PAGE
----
It’s 20.00pm on a Thursday evening and I’m ready to go on call. My colleague will arrive shortly to hand-over, unless she calls me first to take over from her if she’s busy.
A bit later and no phone call and no colleague yet. Not unusual though – it’s a very relaxed team and this team mate I know will usually arrive a bit later.
And yes, indeed she rolls up just when I’ve got the pot of tea ready (because some British things cannot be left behind..!)
So, we settle in for hand-over with a mug of Yorkshire Tea as this particular colleague actually likes our strong tea with milk. Just as I have learned to drink hot water in a glass that has seen a swift dip of a flavoured tea bag (at best), so we all adapt to new cultures and challenges!
I hear all about her day, the postnatal visits she has done, the extra check-ups and the quick birth in the afternoon. How she took a young high school student on work experience with her and was able to show her a real birth due to the generosity of the birthing mother. A future midwife? Maybe..!
Then we go through my scheduled visits for tomorrow, I haven’t got many which is a nice relaxing start to the shift. Only two visits, a luxury! Normally we have 5 or 6 postnatal visits as a standard, sometimes up to 8 or 10 if it’s busy.
We chat about clients, things that are going on in the practice and time ticks on. We chat about our children, how they’re getting on and mine appear intermittently to get snacks and drinks from the kitchen.
It’s all part of normal life, routine. My children come and sit with us regularly, interrupt proceedings and demand a little time and attention of their own. So hand-over can often include hilarious stories from friends or school, home-made cookies that are produced while we’re chatting or a spontaneous fashion show of new clothes!
Eventually we exhaust our hand-over, several hours later…!
The on-call phone rings and I’m immediately ready for a baby on the way. Not this time though, this is a new mum with some breastfeeding questions which I am happy to answer despite the hour. I hang up after the call and think about how wonderful it is that our clients have access to a medical professional on the end of a phone 24 hours a day. The amount of calls we take and reassure worried parents (to-be) really makes me proud of the system I work in. Small things often, but to the worried clients, absolutely paramount.
Then as I’m still wide awake I decide to work on some IT for the practice, which is usually a big mistake as I’m busy for hours…which is of course what happens. Now I decide to go to bed as it’s quiet so far. Then after a fairly short sleep the phone goes again…
A papa on the phone; ‘Hello, I’m Mrs. T’s husband and she’s having some contractions now and the waters seem to have broken..’
‘I’m going to PUSH!’ I hear in the background…
I JUMP out of bed, throw on my clothes and run down the stairs. I’m still on the phone as I’m pretty sure the baby’s coming and I need to instruct papa. He sounds a bit scared but not panicked so I tell him what he needs to do with one arm in my coat and the other pulling on a snow boot.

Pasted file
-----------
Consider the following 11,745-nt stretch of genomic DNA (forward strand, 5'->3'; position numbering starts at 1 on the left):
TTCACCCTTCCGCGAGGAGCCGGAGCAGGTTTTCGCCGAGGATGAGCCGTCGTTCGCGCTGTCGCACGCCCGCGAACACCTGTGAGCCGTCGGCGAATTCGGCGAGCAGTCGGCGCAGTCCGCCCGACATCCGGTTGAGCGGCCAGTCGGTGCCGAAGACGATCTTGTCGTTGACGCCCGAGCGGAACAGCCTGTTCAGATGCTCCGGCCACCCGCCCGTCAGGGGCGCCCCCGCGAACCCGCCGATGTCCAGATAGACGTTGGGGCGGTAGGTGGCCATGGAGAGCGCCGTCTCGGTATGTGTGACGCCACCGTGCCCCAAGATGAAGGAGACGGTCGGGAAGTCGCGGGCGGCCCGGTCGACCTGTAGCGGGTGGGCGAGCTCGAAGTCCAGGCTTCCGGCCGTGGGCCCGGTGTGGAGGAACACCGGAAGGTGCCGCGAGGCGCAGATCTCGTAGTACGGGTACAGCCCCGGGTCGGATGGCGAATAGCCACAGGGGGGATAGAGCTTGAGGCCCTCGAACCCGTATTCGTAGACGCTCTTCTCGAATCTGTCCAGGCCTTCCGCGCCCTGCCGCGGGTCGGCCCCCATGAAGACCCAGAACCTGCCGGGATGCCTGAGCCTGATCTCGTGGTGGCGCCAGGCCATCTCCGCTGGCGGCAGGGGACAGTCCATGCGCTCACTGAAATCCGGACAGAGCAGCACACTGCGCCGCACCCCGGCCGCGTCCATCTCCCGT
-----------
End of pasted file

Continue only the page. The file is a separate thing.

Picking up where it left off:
‘I’ll be there in 5 minutes!’ I assure him as I dash out of the door. Thankfully they live very close by and I’ve been to their home before for an extra check-up, so I know exactly where I’m going.
It’s -5 outside, so I get into the frozen car and start it up as fast as possible. I’ve got the blowers going full blast and leap out to de-ice the windows. I scrabble an area on the windscreen enough to see through and jump back in.
But it’s all steamed up and frozen on the inside! ‘Oh bugger it!’ I’m thinking as I open the window and stick my head out to see.
So here I am, at 05.50am – 3 minutes after leaping out of bed, driving through the ice with my head stuck out of the window, wearing a bobble hat… I’m hoping no one sees me!
I arrive at 05.54, looking at the clock to see how long since I spoke to Mrs. T’s husband. It’s taken me 7 minutes in total to get here, not bad. The building is being renovated so there is scaffolding and temporary structures all around the entrance. I stop the car (stop, not park!) right in front and throw my ‘Midwife Emergency’ notice on the dash board. Leaping out, I grab my visiting bag and run to the boot to get my kit out. I sling the huge orange rucksack on my back, slam the boot and run like the clappers…
The bloke waiting to be collected for work follows my movements with a look of slight alarm on his face…
The wonderful sunrise from the 12th floor after a super fast home birth!
Up the stairs to the second floor, then to the lift – up to the 12th floor… running down the balcony and into the house. The front door is open as instructed thankfully.
As I dash into the hall, papa is coming out of the bathroom.
‘Oh hi’ he says. ‘he’s here already..’ then calmly leads me into the bedroom…
I do a swift sweep of the situation. This is a 5th baby for this mama, so she’s laying like a professional with her baby on her chest. Baby’s fine, mama’s fine.
Papa comes and stands next to me. ‘I was a bit scared’ he tells me.
I tell him he is amazing and that he deserves his midwife’s diploma! I can see he’s proud, but relieved that I’m here.
I sort everything out and then we have a proper look at the little one, who turns out to be a she and not a he. Little curious faces are starting to appear and after mama is settled the older children are allowed in with their wide, sleepy eyes. I look over and see this new little one surrounded by her siblings and grab a phone to take some pictures.
The maternity nurse arrives, breakfast commences and all the children get ready for school. I sit with the family and eat some toast while I’m bombarded with questions! There will be a tale to tell at school today, that’s for sure.
I leave the family when the children have gone to school and mama can get some sleep. It’s a bit early for my visits so I decide to catch some sleep myself before carrying on. After the adrenaline ebbs away, I realise I’m knackered!